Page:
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NHTSA 2010-2015 plan comments 12/7‏

December 7, 2009

NHTSA 2010-2015 plan comments 12/7‏

[Some of the comments]

My comment regards the use of DRLs on automobiles and trucks and the way
that it marginalizes the safety of motorcycles. It used to be that
motorcycles stood out from the crowd of vehicles on the road simply
because they were mandated years ago to have headlights that
automatically went on when the ignition was activated. Now, motorcycles
blend into the general scene because so many vehicles have DRLs.
Emergency vehicles have a similar problem. I also feel that whenever I
am in front of a car or truck with DRLs, I am being “pushed” agressively
down the road. It causes a distraction that removes the driver’s
attention to the job at hand — being aware of what is in front of your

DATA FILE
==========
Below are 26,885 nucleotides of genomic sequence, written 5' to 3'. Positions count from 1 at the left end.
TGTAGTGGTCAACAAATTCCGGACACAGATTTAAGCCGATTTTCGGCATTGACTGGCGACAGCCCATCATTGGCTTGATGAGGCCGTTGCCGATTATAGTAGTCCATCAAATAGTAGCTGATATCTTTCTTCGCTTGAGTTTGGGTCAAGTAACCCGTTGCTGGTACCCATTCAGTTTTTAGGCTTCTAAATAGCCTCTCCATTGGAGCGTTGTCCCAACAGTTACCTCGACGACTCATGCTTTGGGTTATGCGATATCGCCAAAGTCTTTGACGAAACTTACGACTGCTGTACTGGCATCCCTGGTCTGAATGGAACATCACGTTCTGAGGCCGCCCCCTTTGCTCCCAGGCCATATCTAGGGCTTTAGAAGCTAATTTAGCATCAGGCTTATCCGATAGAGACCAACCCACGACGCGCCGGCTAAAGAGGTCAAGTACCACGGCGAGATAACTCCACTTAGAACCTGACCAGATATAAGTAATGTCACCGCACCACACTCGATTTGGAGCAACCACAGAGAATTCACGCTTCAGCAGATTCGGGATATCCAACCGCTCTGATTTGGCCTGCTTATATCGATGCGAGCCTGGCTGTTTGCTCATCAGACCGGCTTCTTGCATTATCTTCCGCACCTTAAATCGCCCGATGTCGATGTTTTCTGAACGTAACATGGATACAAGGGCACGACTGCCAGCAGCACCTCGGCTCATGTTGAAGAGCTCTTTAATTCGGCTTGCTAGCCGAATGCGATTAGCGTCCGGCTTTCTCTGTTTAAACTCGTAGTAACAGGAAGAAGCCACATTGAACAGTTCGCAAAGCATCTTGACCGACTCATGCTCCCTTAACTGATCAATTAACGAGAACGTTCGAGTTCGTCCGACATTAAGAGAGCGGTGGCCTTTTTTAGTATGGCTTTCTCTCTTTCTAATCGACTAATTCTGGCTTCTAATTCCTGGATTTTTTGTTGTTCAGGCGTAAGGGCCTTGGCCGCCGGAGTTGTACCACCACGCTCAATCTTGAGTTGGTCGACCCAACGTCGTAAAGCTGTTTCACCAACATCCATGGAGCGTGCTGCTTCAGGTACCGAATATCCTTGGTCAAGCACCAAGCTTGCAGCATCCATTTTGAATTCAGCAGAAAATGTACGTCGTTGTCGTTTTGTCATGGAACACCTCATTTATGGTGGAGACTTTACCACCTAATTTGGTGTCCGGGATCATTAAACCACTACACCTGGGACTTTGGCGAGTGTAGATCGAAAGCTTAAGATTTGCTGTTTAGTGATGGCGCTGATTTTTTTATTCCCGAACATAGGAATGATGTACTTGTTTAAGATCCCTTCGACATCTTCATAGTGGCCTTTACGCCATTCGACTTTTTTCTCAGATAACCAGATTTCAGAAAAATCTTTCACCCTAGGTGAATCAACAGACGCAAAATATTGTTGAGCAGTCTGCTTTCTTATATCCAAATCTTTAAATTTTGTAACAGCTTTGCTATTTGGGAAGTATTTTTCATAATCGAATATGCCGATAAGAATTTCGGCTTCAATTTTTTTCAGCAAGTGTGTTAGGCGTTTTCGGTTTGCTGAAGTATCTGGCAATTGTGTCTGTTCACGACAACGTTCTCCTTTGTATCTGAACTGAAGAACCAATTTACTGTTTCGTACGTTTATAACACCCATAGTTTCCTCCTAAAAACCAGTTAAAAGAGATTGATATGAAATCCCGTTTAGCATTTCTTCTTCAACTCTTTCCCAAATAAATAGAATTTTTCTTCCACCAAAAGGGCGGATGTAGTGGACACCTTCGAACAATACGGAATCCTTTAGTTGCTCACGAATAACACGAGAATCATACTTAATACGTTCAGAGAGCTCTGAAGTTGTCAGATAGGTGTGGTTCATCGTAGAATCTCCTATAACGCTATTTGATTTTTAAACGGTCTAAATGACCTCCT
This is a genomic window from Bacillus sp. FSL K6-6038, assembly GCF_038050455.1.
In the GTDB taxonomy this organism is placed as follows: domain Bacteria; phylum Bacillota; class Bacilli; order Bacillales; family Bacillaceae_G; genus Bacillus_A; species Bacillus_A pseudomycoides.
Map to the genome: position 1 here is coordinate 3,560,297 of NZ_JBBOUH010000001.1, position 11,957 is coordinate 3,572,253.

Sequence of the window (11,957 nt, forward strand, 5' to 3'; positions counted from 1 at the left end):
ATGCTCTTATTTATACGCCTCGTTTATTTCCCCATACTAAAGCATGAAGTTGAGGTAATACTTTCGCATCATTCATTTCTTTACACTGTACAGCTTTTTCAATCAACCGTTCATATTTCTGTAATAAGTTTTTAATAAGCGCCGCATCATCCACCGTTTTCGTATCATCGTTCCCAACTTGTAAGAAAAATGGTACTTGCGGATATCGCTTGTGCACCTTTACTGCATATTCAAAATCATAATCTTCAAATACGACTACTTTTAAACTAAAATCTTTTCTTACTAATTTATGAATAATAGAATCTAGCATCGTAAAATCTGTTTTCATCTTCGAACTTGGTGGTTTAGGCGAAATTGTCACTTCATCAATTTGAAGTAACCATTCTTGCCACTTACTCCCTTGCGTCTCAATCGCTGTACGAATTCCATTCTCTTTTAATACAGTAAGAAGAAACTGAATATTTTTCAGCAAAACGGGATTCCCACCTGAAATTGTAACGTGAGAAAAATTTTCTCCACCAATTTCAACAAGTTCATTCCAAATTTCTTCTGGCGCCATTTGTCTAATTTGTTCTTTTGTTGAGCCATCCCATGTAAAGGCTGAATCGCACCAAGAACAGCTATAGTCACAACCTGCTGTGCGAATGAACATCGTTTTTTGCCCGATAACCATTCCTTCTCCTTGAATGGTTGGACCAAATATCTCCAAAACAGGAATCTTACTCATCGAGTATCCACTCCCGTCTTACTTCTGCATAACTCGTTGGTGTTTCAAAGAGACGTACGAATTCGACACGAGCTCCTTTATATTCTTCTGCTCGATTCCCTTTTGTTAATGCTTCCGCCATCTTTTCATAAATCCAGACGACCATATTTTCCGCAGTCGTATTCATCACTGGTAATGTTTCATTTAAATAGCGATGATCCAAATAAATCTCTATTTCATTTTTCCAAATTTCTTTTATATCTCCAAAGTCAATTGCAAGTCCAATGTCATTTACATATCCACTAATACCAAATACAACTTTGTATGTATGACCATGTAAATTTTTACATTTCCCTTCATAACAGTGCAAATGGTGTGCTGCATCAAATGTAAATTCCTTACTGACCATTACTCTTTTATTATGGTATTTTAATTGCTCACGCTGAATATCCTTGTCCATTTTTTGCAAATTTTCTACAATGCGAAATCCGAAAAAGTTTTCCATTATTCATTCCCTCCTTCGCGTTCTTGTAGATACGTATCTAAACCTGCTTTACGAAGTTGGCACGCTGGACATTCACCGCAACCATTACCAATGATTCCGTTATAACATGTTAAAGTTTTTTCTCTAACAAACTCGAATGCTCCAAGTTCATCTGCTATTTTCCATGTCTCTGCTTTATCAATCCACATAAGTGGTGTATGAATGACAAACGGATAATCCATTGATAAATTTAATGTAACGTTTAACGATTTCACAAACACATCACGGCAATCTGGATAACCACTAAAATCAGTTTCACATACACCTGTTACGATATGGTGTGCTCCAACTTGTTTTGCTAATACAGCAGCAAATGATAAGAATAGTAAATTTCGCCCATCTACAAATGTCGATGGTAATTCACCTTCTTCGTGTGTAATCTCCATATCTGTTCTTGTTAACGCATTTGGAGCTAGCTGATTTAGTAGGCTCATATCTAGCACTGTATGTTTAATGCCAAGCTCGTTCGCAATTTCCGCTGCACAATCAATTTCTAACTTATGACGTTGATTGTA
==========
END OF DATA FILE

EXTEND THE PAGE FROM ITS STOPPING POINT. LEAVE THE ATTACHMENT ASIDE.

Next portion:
vehicle. DRLs should be banned. Drivers who like DRLs can easily turn on
their lights whenever they want to rather than having everyone forced to
use them.

Robert H. Kraft
————————-
There are several things that would improve traffic safety if
implemented. First, outlaw daylight running lights on automobiles and
trucks. These lights cause a distracting glare that can cause accidents.
They also make motorcycles with headlights on less visible. Using lights
in times of decreased visibility is a good idea, running lights,
especially high beam lights during clear daylight times reduces traffic
safety. Many studies have been done and none show any reduction of
accidents due to daylight running lights. Instead, the studies show
motocyclsts and pedestrians are at more risk where cars and trucks are
using daylight running lights. Please outlaw these dangerous lights.
Second, many intersections, particularly interstate highway exit ramps,
branch at the connecting highways with one branch swinging left and the